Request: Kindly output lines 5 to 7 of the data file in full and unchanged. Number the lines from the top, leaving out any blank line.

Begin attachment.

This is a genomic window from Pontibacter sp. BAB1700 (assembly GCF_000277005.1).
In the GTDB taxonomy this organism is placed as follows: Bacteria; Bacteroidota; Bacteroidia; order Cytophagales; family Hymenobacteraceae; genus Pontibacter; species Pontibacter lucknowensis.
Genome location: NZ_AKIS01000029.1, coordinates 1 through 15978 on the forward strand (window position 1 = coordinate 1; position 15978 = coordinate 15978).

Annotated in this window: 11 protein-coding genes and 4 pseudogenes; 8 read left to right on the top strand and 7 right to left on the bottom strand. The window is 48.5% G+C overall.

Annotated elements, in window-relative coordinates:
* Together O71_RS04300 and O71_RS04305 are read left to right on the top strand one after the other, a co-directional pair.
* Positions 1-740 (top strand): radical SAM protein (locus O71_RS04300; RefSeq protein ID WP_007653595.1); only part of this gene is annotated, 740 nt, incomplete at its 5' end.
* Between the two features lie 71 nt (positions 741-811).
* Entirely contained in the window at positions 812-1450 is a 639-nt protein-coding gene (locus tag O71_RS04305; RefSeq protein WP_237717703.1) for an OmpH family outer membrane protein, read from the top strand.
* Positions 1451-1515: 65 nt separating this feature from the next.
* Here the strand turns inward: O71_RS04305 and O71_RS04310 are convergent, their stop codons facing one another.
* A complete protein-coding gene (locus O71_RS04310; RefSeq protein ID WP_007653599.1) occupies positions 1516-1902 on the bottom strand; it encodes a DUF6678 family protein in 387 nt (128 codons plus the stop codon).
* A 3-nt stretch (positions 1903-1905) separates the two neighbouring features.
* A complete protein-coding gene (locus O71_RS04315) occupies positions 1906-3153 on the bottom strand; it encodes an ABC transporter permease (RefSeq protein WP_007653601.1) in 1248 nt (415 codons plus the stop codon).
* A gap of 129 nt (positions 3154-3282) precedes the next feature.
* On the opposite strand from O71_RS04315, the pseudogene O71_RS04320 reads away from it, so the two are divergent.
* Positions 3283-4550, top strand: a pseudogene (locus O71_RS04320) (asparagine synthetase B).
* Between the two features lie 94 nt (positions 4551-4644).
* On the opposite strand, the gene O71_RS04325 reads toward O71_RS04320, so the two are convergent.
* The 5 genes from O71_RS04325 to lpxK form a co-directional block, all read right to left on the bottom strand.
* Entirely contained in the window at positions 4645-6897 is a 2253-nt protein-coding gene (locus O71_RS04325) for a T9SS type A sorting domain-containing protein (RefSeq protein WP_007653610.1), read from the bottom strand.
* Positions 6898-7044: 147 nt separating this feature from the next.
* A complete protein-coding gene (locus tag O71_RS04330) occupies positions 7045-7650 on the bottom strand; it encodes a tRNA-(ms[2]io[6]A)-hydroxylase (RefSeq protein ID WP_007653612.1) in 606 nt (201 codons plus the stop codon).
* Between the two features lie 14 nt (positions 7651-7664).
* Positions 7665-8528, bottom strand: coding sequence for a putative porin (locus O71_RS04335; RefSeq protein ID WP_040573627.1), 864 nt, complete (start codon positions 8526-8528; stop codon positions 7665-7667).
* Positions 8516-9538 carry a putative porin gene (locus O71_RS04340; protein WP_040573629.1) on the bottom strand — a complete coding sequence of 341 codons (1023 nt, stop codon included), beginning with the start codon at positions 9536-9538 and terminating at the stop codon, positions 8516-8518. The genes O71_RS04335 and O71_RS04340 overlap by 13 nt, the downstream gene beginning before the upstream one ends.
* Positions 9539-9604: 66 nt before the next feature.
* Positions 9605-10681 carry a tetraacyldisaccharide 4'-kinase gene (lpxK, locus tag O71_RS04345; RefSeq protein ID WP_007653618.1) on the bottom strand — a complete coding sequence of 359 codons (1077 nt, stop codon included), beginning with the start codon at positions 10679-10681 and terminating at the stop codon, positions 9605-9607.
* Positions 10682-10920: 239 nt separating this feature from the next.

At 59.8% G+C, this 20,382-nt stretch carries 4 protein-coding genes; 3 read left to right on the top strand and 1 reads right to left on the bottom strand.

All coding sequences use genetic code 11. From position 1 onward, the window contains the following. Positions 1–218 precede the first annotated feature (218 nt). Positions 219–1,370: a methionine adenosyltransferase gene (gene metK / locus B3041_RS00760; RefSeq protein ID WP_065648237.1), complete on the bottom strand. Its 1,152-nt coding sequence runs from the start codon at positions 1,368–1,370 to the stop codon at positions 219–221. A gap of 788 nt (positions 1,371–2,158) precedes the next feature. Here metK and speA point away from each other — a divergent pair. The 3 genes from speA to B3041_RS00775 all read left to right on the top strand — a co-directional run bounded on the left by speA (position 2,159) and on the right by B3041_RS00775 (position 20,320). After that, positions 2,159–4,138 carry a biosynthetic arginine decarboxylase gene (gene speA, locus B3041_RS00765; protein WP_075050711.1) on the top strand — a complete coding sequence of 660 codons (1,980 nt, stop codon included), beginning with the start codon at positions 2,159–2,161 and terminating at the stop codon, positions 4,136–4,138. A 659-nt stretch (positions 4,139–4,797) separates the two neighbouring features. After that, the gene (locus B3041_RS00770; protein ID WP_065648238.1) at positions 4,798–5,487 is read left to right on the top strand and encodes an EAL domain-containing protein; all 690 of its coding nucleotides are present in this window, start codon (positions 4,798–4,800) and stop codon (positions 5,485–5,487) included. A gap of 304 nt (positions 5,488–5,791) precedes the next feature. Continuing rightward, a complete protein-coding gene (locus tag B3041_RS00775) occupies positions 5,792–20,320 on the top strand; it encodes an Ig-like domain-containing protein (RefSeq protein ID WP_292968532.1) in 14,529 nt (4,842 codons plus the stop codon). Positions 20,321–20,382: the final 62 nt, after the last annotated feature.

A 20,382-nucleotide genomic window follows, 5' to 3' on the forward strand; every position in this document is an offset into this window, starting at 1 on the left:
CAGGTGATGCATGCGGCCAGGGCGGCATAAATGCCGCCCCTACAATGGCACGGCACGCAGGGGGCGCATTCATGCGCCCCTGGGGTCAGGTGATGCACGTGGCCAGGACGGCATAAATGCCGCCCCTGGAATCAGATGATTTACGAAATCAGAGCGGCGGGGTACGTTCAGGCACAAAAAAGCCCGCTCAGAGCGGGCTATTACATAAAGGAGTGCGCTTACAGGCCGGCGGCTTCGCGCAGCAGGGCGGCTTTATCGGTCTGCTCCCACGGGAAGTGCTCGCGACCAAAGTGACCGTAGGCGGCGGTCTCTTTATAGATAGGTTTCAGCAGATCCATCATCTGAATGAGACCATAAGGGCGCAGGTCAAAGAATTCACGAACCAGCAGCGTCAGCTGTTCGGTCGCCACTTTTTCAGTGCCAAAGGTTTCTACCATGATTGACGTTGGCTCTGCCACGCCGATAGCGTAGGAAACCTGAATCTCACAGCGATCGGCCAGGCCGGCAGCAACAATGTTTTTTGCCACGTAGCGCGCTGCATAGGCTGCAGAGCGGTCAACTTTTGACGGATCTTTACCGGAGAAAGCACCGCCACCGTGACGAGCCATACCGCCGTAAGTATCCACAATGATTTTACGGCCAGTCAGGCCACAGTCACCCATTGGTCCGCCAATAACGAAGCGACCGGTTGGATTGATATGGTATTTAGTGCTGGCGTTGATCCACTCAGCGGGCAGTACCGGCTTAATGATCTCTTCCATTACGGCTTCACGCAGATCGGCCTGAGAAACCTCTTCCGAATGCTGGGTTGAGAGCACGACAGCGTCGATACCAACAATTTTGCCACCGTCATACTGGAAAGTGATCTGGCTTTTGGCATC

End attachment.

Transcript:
Annotated elements, in window-relative coordinates:
* Together O71_RS04300 and O71_RS04305 are read left to right on the top strand one after the other, a co-directional pair.
* Positions 1-740 (top strand): radical SAM protein (locus O71_RS04300; RefSeq protein ID WP_007653595.1); only part of this gene is annotated, 740 nt, incomplete at its 5' end.